In order for electrolytic capacitors to perform correctly, they need to be forward-biased. You cannot reverse-bias them and have them perform properly.
Even though your input signal has a DC component, your feedback capacitor is still going to spend some of its time with its polarity reversed as the op-amp attempts to follow the filtered input signal, which means the feedback capacitor won't perform as a capacitor. Instead, it will function as a capacitor half of the time, and an ever-hotter short-circuit the other half of the time. It won't blow up as quickly as if you attached it in reverse to, say, a 12V power supply, but it won't last very long, and your circuit won't perform as expected. What will probably happen is that your voltage regulator feeding the op-amp will get very hot and burn out before the capacitor boils. So, you cannot use an electrolytic for the feedback capacitor.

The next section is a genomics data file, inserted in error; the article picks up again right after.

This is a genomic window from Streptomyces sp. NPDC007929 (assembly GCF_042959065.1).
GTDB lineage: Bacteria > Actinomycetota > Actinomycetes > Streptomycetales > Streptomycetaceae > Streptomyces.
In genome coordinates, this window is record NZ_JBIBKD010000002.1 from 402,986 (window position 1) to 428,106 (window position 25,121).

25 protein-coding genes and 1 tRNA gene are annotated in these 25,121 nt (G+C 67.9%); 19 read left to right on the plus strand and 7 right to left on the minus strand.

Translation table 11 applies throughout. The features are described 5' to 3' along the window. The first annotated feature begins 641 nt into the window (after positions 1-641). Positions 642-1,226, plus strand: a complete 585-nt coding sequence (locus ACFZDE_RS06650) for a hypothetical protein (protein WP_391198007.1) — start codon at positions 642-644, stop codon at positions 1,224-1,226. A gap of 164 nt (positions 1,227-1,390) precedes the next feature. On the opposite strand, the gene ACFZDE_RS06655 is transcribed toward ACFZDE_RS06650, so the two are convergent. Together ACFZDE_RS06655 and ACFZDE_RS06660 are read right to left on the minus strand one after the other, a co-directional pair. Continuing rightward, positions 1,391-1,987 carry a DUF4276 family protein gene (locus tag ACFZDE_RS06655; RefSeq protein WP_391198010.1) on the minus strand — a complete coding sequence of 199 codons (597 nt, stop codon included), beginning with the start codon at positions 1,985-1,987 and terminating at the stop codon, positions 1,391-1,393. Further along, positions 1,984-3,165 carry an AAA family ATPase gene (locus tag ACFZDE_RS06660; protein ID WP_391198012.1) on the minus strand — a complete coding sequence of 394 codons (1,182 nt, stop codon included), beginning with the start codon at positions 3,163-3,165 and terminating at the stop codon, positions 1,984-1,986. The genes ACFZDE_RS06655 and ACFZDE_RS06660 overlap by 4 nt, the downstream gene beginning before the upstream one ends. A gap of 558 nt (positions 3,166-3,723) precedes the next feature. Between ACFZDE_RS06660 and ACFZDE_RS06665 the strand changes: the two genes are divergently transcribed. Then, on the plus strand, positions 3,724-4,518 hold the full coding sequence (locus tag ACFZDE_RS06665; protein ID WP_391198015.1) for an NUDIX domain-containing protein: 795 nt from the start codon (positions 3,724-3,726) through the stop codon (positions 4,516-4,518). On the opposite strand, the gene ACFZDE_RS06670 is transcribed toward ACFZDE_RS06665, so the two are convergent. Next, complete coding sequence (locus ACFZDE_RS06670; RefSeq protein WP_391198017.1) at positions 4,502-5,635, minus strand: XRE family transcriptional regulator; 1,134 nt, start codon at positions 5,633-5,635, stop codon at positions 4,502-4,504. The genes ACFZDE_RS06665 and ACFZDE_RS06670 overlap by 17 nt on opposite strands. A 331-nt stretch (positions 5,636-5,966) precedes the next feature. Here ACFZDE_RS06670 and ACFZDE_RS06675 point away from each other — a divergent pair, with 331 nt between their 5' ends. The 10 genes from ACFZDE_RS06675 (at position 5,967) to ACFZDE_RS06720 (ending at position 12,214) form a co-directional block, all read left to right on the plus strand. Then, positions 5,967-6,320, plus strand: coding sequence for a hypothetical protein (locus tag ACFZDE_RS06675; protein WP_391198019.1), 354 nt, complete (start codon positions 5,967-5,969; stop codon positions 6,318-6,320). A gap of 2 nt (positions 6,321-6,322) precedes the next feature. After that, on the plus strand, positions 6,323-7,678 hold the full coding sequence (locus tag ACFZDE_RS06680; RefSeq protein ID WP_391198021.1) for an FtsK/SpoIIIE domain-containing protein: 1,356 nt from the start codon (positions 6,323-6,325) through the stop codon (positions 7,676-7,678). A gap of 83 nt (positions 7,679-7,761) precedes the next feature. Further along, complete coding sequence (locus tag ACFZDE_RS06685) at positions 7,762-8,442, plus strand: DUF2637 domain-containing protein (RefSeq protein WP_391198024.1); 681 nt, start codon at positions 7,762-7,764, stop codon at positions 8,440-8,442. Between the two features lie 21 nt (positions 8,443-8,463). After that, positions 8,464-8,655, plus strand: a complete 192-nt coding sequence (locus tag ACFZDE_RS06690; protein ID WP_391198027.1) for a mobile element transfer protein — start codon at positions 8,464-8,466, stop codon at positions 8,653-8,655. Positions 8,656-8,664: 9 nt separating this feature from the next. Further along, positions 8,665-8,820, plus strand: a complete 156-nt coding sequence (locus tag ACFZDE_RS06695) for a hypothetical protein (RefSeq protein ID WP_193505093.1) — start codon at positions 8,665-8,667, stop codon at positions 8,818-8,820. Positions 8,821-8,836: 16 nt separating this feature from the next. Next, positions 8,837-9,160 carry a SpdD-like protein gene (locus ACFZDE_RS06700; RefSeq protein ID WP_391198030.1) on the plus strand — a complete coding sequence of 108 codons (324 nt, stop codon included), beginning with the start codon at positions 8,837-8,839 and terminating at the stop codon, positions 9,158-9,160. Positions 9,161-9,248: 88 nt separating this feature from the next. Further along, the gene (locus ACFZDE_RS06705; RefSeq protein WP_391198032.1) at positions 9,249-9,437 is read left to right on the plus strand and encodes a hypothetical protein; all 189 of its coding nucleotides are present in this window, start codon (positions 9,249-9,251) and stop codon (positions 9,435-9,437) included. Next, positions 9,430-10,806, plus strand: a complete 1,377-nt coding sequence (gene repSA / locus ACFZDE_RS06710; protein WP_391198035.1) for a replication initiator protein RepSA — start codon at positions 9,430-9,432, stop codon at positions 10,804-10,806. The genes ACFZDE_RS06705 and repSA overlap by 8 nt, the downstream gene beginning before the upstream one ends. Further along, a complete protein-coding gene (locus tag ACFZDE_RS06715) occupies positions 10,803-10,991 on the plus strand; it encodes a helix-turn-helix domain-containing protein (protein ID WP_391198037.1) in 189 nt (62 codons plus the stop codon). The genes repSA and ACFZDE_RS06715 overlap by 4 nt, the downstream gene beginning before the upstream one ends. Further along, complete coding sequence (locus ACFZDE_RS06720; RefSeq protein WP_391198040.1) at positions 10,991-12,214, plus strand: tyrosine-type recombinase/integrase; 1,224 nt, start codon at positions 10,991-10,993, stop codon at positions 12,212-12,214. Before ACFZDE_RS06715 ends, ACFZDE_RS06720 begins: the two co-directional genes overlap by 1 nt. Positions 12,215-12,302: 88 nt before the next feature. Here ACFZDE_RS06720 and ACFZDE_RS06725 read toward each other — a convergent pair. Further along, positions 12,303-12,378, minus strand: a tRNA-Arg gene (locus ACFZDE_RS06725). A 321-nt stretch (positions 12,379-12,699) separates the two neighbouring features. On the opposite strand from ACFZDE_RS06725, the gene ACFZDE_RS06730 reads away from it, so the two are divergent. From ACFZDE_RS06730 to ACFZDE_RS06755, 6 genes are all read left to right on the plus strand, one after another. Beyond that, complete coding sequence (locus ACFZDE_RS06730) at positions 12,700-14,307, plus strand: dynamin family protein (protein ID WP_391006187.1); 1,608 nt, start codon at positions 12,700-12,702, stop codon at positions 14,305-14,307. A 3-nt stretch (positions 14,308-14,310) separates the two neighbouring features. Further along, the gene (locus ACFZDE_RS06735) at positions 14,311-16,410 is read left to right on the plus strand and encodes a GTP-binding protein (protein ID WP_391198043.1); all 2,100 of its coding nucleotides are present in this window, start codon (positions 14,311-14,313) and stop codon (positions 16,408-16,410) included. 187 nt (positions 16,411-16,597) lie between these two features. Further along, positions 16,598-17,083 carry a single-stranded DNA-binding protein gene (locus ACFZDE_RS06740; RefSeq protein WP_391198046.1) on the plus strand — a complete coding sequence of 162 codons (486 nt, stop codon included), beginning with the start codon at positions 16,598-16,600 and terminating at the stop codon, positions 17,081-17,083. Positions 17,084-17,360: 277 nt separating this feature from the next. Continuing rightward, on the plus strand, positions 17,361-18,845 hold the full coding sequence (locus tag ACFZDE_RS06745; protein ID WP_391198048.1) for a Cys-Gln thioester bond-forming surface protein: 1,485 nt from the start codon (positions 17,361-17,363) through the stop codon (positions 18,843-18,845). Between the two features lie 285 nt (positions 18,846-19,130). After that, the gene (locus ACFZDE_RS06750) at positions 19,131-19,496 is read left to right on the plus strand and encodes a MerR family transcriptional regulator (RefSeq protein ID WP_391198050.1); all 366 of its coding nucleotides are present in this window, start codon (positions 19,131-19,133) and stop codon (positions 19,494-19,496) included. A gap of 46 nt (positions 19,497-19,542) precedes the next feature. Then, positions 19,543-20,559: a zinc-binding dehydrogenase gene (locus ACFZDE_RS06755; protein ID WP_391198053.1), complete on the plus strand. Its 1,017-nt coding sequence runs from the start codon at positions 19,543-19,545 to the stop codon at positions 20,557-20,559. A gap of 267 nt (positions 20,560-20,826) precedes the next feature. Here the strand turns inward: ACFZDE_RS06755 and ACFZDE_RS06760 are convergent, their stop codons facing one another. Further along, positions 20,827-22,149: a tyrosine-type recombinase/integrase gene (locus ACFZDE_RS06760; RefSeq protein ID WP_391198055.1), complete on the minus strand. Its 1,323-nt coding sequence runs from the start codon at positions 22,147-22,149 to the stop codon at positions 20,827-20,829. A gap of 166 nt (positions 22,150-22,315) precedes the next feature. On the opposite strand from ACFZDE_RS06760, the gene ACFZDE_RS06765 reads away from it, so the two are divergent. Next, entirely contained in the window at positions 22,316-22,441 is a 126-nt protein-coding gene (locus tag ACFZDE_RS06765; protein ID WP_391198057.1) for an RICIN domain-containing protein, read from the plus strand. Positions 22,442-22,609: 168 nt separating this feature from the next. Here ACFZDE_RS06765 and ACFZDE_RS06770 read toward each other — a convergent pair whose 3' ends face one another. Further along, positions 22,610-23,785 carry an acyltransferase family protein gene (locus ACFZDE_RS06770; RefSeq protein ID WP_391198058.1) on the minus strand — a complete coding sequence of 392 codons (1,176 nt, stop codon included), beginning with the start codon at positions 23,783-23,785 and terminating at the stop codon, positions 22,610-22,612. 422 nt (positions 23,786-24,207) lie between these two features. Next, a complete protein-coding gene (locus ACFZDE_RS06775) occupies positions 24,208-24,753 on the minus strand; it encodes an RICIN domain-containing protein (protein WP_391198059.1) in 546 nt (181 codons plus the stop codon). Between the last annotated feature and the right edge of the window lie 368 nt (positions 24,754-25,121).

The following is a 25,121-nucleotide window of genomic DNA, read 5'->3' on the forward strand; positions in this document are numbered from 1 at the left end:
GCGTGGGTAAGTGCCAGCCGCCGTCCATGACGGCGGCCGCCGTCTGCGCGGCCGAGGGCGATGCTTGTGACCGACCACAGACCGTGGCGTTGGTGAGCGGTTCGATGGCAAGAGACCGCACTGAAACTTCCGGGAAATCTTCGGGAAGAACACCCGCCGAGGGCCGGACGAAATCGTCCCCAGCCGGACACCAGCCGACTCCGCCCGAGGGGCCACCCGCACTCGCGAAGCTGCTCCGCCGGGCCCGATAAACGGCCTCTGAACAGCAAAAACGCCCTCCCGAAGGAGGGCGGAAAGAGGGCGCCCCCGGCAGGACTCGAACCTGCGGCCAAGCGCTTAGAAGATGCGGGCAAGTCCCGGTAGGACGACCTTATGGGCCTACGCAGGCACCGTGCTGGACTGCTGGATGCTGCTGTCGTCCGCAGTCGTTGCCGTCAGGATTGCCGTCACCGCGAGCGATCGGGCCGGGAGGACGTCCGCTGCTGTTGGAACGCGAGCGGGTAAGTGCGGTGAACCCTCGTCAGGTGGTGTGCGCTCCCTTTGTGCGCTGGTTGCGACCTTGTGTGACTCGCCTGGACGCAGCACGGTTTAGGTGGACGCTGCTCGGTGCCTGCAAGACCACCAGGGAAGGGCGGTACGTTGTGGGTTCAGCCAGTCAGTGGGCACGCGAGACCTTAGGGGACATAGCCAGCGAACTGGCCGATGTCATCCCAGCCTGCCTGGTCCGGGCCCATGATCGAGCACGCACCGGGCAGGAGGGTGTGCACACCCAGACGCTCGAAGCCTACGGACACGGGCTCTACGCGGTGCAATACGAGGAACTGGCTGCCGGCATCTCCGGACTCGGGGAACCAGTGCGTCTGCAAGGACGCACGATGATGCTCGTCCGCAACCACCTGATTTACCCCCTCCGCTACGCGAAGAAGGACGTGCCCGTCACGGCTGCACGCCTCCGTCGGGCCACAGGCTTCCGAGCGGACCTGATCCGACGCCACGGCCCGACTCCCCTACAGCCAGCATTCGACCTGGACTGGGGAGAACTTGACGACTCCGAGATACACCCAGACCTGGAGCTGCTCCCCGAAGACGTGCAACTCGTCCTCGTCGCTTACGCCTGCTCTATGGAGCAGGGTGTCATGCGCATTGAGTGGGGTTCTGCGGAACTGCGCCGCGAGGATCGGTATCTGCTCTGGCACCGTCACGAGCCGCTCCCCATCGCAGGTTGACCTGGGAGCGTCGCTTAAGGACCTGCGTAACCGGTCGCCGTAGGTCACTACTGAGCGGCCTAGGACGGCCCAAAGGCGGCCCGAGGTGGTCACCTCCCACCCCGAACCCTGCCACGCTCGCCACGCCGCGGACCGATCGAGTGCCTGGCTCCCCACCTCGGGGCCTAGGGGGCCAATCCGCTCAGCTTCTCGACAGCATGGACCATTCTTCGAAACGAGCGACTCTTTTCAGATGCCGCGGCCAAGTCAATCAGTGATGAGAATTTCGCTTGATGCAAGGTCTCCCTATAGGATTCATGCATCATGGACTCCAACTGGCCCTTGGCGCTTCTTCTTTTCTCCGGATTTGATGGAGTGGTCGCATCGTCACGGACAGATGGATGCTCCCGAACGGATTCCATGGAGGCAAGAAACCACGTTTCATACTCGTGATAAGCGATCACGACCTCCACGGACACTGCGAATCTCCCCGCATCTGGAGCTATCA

An electrolytic may work for your capacitor connecting the positive differential input to ground, assuming your input signal is centered at some DC component. But, if you modify this circuit and remove the DC component of the input signal, and feed the op-amp with two supply rails, one positive and one negative, then you can't use an electrolytic capacitor in either position.
It's probably safest just to go with non-polar capacitors, rather than mix-and-match.